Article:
What also terrified me was that Plath's book was no ordinary book--it was the beginning of the end, in a sense, in that the issues she so beautifully dealt with in her novel, the issues I so readily identified with, were the exact issues that were to kill her off years later when she took her own life. Talk about being freaked out.
To compare that 23-year-old person with today’s 23-year-old Lady Gaga is a study indeed on the influence of our parents, which was made all the more clear by Gaga’s endearing comments on the wonderful relationship she has with her own father, who supports literally everything she does, as does her mother. “He gets me,” she says, and if there was ever a thing about her that I would envy, that would be it right there.
It took me a full two years to admit to my therapist that what I wanted to be in life was a musician, and took another ten pick up a guitar and begin writing music in earnest. When it came, it poured out of me with a creative zeal and necessity that Gaga has most likely been feeling nearly all of her young life. It took me 12 years to pick up that guitar, and took many more to feel worthy of just being alive.
I realize that the job of any artist is to document his or her journey, no matter what it may be, and I’ve done that to the best of my ability. What a waste, though, to have had to do so much work just to get to Level Zero, to get to the blank canvas on which to begin creating.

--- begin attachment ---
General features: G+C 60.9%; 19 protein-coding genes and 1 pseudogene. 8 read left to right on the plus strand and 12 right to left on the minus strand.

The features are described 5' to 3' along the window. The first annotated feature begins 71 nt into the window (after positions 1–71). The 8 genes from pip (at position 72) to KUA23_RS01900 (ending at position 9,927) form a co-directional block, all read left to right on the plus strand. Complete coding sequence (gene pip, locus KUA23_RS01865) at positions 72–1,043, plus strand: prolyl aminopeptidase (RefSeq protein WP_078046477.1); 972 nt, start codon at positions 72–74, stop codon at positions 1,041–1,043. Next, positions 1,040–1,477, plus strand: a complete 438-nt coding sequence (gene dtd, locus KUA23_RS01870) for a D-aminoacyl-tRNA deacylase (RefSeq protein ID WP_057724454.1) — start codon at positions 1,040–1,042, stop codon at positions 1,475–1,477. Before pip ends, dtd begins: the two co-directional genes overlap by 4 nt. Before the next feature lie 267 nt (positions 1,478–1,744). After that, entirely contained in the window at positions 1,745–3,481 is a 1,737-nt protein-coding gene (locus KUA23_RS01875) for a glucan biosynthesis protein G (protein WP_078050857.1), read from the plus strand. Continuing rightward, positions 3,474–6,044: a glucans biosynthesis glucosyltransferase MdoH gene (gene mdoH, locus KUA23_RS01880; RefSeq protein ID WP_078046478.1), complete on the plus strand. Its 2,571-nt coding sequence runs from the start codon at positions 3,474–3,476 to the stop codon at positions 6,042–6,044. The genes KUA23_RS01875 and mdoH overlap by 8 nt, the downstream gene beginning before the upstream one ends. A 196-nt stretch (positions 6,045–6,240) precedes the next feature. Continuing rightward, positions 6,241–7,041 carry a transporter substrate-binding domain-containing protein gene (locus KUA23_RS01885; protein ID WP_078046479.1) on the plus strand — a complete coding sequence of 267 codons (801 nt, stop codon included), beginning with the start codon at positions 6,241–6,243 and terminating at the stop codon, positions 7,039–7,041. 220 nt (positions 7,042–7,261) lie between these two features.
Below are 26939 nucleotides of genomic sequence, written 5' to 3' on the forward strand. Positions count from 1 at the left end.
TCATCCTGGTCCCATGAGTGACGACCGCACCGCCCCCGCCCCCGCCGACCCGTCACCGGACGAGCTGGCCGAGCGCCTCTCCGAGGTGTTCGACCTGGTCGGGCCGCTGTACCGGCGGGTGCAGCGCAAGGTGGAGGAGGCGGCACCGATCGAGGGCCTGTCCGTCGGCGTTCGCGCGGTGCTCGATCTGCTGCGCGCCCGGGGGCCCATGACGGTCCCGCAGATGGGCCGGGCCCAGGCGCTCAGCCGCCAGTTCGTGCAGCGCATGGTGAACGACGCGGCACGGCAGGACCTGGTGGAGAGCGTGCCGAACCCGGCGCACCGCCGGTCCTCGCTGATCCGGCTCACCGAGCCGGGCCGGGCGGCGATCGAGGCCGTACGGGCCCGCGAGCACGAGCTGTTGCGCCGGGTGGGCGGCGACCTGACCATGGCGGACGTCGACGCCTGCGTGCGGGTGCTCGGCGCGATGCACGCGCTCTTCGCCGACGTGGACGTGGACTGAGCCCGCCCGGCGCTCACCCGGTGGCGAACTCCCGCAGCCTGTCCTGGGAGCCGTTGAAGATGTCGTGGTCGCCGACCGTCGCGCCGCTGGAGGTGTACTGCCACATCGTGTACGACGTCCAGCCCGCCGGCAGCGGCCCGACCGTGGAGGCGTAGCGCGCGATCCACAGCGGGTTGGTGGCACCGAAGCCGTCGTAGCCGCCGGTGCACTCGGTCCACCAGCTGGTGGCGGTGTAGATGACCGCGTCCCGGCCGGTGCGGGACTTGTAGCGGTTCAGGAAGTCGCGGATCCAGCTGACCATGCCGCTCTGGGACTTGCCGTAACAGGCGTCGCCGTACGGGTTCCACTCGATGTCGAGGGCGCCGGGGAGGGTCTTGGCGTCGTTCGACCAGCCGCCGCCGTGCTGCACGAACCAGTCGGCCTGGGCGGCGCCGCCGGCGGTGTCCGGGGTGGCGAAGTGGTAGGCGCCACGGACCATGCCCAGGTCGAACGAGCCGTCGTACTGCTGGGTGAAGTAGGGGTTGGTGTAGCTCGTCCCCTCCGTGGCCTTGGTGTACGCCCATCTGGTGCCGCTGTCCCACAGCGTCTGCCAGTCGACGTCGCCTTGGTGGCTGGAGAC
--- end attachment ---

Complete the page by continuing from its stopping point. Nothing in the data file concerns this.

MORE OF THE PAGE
But is “waste” the right word? Nothing is wasted if you can use it somehow to help others. I used to feel a certain bitterness about the added weight I knew I was carrying around that others weren’t, but to indulge in that feeling would be the real waste. Years ago, my depression wouldn’t have allowed me the choice to give up a negative feeling. But I have that choice now, and I’m grateful.
Even as this chronic pain continues as I write (no doubt the lingering scar from my stressful past), I feel happy for and inspired by Lady Gaga, thrilled that I’m so completely out of the bell jar that I’m even able to be inspired. I still can’t muster up a new song, but I am painting and writing, and excited to start flamenco classes again in September (if I can afford it).
When I first entered therapy with those terrifying visions of being so trapped in the jar, I wondered how in the world I’d ever get out of it. It never once occurred to me back then that there were those out there who would have compassion for me, who would help me get out of it, who would do whatever it took to break the glass to set me free.
How wonderful for the Lady Gagas of the world who know that compassion from Day One. They know they can count on it as they embark on their life’s journey.
I’m still a bit suspect, but enough already. This lack of faith is starting to get old, frankly. Evidence is presenting itself everywhere these days that it's time to begin trusting again. While the bell jar glass has been shattered, it's up to ME to step out of its remains and begin walking the earth.
For years, I was so afraid to move. Thanks Gaga, for inspiring me to dance.